You should really write your tests as early as possible, ideally before you write your implementation.

This is a book that I've found useful on the subject and may be worth a read... http://www.amazon.com/Test-Driven-Development-Addison-Wesley-Signature/dp/0321146530

To try and address your second point, what you are describing is an "integration test" i.e it is not just testing your unit of code, but also your databases connectivity, configuration, data and the like.

Unit tests should only test the specific "part" of code that you are concerned with. i.e. Calling your method should just test that method. It should not be concerned with Database conectivity and data access. You can achieve this using "Mock" objects to act as a temporary replacement for your dependencies.

See: http://msdn.microsoft.com/en-us/library/aa730844.aspx

Whilst this document is from Microsoft and you're using java, the same principles apply.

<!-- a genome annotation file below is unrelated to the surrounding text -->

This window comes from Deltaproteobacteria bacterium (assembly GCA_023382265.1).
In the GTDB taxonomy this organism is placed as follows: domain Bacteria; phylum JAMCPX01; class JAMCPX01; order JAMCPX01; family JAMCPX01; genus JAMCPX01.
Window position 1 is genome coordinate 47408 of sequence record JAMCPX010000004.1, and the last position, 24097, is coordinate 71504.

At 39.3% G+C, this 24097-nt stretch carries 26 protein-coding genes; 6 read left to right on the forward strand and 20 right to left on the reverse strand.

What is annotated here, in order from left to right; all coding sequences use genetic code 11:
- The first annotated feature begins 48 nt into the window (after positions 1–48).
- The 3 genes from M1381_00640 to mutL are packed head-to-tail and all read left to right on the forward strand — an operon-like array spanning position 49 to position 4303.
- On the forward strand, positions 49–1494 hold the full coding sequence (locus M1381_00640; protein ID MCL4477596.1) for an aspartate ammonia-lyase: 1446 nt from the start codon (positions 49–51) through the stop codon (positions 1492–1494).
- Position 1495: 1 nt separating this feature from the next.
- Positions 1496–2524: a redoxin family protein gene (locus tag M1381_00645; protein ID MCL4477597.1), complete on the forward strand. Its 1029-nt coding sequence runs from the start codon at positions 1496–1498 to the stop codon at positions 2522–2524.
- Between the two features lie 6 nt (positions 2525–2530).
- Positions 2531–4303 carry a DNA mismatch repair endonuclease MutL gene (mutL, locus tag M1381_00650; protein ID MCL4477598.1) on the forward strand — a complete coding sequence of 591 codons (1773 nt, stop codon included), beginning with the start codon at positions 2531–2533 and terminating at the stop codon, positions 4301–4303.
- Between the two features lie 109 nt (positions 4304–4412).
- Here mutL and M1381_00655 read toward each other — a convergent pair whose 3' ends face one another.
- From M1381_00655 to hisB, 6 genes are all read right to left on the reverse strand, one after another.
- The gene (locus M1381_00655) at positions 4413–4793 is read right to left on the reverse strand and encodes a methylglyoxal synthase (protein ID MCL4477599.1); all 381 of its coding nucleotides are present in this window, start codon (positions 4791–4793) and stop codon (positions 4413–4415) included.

Hope this helps.

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+1 for the Kent's book. –  Adeel Ansari May 13 '09 at 8:20
    
Got answer forfirst ?.ThanksBut still have some doubts in second question.My input data is 1st tier XML file that I am reading in test class &then passing it to BuisinessProcess class where &create a new XML file with different attribute format &pass it finally to OTM system. As ChrisV-"Calling your method should just test that method. It should not be concerned with Database conectivity &data access. You can achieve this using "Mock" objects to act as a temporary replacement for your dependencies."let me know how can I implement it for my code then since all method flow are depends each other –  vish May 13 '09 at 8:50

You should develop your unit tests as early as possible. In fact the best solution would be to develop them even before you implement the classes to test. Then you run them every time significant functionality is added to your classes.

Unit tests, as their name implies, are used to test a "unit" of operation. You shouldn't have a single test performing too much. Also a unit test should be testing functionality from a single class.